Halloween

On Halloween we dress our children
as ogres and monsters
and the most frightening nightmares,
ill-fitting costumes
on these little innocents.

As we send them up
into the squares of porchlight
we ourselves stand in the dark,
dresses as fairy princesses
and knights in shining armor,
costumed in respectability.

But beneath our armor and tiaras
breathe the monsters of fear
and racism and violence,
and the demonic spirits
in whose thrall we name others as Other,
ogres who willingly abide slaughter
and feast on the pain of others.

In the dark we can't see
beneath the suits and crowns
how perfectly those costumes fit,
nor how beneath them
are soft bodies, hungry hearts,
and the fragile rising
hopes of children.

   —October 31, 2018


Fruit of gratitude

Begin with gratitude
         for all you have received,
         that you see and that you do not see.

Let your gratitude grow into trust
         that you are included in a great wonder;
         and entrust yourself to the grace you are given.

Let your trust blossom into compassion
         for all those who are also part of this oneness
         who have been excluded, used or targeted.

Let your compassion flourish into solidarity,
         knowing you are one with those who suffer
          and that their wholeness is part of yours.

Let your solidarity bear fruit in justice,
         working for freedom and fullness of life for all,
         against all evil and oppression.

And when you are most challenged
         by the forces of injustice,
         most weary and discouraged,

return to gratitude
         that you are guided, accompanied,
         empowered and saved;
         and entrust yourself to the undying love of God.

   —October 30, 2018

Not safe

Sitting with Jewish neighbors
at their temple in shock and fear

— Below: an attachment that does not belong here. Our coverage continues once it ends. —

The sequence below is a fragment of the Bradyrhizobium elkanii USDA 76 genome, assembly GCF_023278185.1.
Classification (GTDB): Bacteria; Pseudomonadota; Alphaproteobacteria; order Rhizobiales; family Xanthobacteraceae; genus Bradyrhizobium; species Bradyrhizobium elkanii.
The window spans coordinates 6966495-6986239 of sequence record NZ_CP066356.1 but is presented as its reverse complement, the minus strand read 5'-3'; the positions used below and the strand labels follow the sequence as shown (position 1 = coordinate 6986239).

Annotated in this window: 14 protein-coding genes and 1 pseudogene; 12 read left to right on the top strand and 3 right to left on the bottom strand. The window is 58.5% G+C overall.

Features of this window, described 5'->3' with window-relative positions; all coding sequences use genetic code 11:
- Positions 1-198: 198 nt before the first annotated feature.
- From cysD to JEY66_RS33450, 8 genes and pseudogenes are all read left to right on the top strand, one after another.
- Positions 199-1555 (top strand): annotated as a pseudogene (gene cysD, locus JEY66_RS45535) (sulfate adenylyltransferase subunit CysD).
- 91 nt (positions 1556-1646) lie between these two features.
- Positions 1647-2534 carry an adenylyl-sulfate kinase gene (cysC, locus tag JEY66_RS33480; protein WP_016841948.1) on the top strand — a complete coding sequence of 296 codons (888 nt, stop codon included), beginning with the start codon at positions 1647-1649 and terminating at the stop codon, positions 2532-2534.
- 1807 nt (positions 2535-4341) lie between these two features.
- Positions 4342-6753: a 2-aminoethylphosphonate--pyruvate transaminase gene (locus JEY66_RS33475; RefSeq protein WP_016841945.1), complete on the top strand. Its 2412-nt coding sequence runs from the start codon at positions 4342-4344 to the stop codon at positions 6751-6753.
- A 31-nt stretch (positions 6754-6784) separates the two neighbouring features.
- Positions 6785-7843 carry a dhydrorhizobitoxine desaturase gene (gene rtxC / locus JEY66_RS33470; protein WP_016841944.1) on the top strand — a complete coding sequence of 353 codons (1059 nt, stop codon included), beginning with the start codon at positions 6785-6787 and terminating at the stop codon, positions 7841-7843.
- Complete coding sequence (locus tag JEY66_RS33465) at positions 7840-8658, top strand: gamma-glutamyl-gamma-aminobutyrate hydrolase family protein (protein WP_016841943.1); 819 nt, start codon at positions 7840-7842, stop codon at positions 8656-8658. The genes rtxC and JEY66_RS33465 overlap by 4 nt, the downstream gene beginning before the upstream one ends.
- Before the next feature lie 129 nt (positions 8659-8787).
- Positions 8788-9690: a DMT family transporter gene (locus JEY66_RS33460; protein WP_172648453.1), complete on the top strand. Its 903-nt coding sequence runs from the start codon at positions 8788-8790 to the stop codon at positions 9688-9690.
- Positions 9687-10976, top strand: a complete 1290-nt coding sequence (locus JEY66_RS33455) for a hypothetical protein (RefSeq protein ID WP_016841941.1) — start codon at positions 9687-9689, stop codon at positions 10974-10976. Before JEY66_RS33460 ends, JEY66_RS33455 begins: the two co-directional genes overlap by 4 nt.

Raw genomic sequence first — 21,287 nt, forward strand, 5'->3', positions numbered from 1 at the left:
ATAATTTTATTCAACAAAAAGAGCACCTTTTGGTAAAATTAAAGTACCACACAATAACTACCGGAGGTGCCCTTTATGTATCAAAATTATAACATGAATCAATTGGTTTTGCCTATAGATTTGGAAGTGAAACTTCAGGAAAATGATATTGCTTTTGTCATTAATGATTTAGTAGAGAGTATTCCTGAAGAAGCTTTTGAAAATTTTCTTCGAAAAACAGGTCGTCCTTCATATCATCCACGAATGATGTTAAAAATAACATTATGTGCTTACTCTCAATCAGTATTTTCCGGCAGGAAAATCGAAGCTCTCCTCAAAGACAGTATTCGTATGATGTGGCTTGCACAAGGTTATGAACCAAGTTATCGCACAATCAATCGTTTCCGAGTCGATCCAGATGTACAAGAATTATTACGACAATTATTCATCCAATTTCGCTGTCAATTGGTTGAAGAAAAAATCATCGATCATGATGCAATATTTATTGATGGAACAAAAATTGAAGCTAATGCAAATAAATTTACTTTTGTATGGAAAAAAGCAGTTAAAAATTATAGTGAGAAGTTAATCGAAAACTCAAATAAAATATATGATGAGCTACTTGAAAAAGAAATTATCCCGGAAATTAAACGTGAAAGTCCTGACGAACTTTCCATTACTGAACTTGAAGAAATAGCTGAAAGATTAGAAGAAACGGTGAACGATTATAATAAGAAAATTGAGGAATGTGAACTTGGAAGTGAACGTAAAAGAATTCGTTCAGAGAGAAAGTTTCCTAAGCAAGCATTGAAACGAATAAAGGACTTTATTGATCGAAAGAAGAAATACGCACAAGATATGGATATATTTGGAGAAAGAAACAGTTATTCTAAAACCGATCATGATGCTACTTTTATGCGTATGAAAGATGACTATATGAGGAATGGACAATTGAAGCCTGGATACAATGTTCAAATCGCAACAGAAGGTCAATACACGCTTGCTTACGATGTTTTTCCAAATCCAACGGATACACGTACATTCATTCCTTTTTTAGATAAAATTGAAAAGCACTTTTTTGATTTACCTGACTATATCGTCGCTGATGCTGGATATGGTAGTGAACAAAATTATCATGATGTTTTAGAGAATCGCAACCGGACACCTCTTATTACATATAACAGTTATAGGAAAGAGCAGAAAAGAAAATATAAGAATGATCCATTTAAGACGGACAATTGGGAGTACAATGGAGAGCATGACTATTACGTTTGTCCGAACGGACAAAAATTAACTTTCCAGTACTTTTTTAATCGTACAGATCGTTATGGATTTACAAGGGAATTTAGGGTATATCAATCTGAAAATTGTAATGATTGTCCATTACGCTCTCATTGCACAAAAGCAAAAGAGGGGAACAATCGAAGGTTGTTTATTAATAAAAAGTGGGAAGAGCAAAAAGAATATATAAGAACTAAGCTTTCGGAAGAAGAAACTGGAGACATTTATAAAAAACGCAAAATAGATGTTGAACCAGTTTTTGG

after a synagogue shooting,
feeling their heartbreak and vulnerability,
I confess: for a moment I felt safe.
I am, after all, not one of them.

I will never be shot for being black,
never be murdered for being Jewish or gay.
I am a white, male, well-educated,
middle class, able-bodied Christian.
I'm not the one they'll kill for being myself.
I'm glad that danger is not mine.

That, I confess, is my violence.
When I am glad of my safety,
when I hide behind my privilege
and separate myself from them,
when I think “them” and not “us,”
pretend I am not them
to feel safe—that itself is the violence.

We are one.
Our wholeness includes each other.
I do violence to my own being
when I separate myself,
when I welcome the safety of my privilege
and sever those I think are not part of me.

I am not free until all of us are free.
My only safety is to risk
for the sake of the safety of all.
My only way to be whole
is to be broken with the broken-hearted.
My only salvation is not to be safe.

   —October 29, 2018



Urgency

         Many sternly ordered him to be quiet,
         but he cried out even more loudly.

                        —Mark 10.48

There is a beggar, though blind,
who sees,
who with urgency born of wisdom
cries out,
but who is muffled by politeness,
silenced by looking good
and the terrible fear
of standing in need of the miraculous.
Among the crowd only the Beloved
is so fixed upon that voice.
What do you gain by stifling that cry?
Do you really believe
your heart won't persist,
cry out another way,
that the Beloved will not overrule
your deadly banality and listen?
The tragedy of a heart denied its God
will not endure.
The Beloved calls.
Beggar, you know what to do
to save your life.

   —October 26, 2018


Boxes

God, sometimes I am as one
trying to go up and down stairs
with huge boxes in my arms
and I can't see my footing, or other people.
I stumble. I drop things. I crash into people.

Help me set aside all my cargo:
emotions and beliefs that push and pull me,
heavy fears that unbalance me,
the way I want things to be, points to make,
how I want to be seen....

Help me set it all down and instead
carry only the song of your love,
and dance, light and lithe,
in your open meadow,

and, quick on my feet,
make way for others
who stagger and stumble…

   —October 25, 2018

Bartimaeus

Dearly Beloved,

                      Mark 10.46-52

Bartimaeus, a blind beggar, was sitting beside the Way.
             What is the Way you are beside: something incomplete,
             something not yet happening? Offer it to God.

He began to shout out and say, “Jesus, Son of David, have mercy on me!”
Many sternly ordered him to be quiet.
             What has silenced you?
             What has kept you from rushing headlong to God?

Jesus stood still and said, “Call him here.”
             
Imagine Jesus calls you.